Thanks again for the hug. It meant a lot. I wanted to get back to you on the matter of sharing big vs. non-big things. I know where you're coming from because I struggle with this from time to time as well. My wife has the big career and earns the major income too. While my career and income is pretty good, hers is much more. We're blessed to be in the situation where my work can be done arond the clock and part time so I have been able to remain in the workforce all the while having at least one parent home. I think it's relatively rare or at least, uncommon for the dad to sacrifice career growth and personal gratification in order to focus his attention on raising children and keeping the home. Most men and many women view this as degrading. The life that we have chosen puts all of that second, but isn't raising children well the most challenging "career"and the most responsible thing a person can do? How sad that it lacks the prestige and financial recognition that is the measuring stick of success in our society.

I grew up in a single parent household, was a latch-key kid and basically raised myself. My mother was a workaholic-alcoholic and my father was not in the picture. In fact, I never met or even saw a picture of him. That I didn't end up in trouble is a real testimony of God's Grace. Being the best parent to my kids is a committment that is close to my heart and I love the fact that all of you guys feel the same way. Career satisfaction and financial rewards will always be possible. We will have our chance to do that. Giving your kids a happy, safe and secure home along with a quality education is done best as a one shot deal and gives retirement bonuses that no 401K can offer.

Be well,

Rich
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homeschooling since '97: daughter, 18- away at college, son, 16 and daughter 13
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Rich



Joined: 18 May 2005
Posts: 173
Location: Coastal New England

PostPosted: Mon Jan 16, 2006 12:19 pm    Post subject: Reply with quote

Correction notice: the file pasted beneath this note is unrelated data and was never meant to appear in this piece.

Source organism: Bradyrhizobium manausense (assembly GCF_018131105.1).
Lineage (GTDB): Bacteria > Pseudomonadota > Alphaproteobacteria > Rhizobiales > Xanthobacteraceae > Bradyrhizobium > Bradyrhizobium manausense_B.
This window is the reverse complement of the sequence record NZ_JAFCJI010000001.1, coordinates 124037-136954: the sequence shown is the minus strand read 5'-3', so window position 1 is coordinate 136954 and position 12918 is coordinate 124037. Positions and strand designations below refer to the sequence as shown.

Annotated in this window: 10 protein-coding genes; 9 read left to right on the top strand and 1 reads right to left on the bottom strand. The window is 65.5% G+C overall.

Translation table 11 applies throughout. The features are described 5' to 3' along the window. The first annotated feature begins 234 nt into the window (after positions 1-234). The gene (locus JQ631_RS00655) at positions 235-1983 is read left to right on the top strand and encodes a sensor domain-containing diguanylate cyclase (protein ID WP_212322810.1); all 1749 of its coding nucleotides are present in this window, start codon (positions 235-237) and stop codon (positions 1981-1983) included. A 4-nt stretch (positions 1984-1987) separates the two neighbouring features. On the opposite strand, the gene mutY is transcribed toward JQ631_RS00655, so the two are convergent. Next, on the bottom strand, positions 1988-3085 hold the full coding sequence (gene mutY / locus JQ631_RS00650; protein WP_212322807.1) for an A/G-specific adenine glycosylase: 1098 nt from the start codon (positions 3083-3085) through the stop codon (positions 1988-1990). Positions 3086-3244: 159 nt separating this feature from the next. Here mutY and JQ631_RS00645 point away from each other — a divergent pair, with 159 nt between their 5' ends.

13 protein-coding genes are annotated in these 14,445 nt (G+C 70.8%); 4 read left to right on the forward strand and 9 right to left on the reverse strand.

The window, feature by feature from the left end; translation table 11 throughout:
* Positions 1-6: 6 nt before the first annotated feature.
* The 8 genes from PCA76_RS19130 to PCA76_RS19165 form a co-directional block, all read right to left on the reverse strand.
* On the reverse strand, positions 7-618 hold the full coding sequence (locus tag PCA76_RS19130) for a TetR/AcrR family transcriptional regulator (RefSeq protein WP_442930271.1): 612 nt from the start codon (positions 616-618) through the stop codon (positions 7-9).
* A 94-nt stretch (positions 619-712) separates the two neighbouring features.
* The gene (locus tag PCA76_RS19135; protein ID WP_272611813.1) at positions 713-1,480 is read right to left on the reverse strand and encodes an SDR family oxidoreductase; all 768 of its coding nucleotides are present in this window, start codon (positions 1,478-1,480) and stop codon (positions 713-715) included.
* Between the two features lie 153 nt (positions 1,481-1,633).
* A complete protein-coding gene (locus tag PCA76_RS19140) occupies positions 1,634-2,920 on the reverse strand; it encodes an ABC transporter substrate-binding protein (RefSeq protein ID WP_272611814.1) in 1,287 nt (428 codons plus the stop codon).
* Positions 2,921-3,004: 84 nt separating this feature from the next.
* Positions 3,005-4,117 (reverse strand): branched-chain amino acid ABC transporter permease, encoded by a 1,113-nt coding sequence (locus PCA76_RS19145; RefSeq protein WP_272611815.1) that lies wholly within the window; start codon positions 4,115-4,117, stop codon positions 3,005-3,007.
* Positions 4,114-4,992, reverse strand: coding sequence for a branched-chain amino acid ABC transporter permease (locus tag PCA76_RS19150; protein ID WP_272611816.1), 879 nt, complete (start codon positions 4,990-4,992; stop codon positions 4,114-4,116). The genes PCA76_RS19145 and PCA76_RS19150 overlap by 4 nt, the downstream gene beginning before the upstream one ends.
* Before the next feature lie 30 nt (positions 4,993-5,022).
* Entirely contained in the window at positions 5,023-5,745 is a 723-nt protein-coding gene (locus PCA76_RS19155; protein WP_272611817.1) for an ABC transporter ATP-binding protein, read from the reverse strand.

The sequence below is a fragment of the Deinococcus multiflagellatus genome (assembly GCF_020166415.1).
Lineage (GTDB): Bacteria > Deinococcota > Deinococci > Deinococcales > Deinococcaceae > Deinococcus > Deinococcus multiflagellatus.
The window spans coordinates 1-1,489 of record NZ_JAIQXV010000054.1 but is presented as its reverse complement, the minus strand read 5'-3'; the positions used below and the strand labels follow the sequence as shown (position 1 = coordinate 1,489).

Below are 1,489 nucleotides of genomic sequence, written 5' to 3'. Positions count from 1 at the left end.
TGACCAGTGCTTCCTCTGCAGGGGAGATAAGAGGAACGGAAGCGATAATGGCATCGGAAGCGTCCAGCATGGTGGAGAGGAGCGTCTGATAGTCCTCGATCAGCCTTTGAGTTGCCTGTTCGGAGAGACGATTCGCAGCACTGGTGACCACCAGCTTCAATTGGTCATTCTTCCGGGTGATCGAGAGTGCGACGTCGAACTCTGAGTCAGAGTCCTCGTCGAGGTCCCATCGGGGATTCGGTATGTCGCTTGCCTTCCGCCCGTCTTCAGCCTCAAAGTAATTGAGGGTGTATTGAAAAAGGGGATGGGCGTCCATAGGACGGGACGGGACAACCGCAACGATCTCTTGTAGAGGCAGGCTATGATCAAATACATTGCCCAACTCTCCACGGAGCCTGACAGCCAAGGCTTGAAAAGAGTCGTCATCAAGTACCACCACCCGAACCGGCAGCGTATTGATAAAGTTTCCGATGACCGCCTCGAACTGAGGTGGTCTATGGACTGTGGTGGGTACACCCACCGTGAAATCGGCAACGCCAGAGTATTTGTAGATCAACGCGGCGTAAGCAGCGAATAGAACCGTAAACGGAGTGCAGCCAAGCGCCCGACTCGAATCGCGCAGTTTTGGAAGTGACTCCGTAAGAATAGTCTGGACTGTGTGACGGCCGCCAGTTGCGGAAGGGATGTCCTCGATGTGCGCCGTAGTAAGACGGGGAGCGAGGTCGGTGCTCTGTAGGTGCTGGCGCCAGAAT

bartii wrote:
I hear you all. It has been very frustrating. My wife and I starting up a home business. I am not as knowledgeable as she is in bookkeeping. I have to learn Quicken and Quickbooks. I have different ways of itemizing then she does so I have to learn how she wants things done.

In the past week I have been to the ER with high blood pressure and a racing heart. Still working on this.

Homeschooling my oldest son has been a chore and I sort of want to send him to a private school, but lack the funds. I really want to homeschool him but he has no interest in learning and remembering what he has been taught. I am confused, frustrated and lost. My wife and I were up with him until 11:00 last night letting him know what the future holds for him and that we may be sending him to school. At the end he seemed to get it, but I guess we will see later on.

cyber hugs to all of you.


Hi Barti,

When I read your posting, I saw myself writing the sentences about what's going on with your son. I am experiencing many of the same things. My son is dyslexic and has ADD/ADHD. His sisters don't require any specialized teaching and tend to learn very quickly. They have skipped grades which adds pressure to their brother to perform academically. Schooling him has called on every cell of my body. I know how frustrating this is and how much pain it causes. Early on, at the end of really bad days, I would take the dog for walk in the woods alone and sometimes cry because I was beyond frustrated and at a loss for inspiration and new ideas. I didn't want anyone to think something was wrong.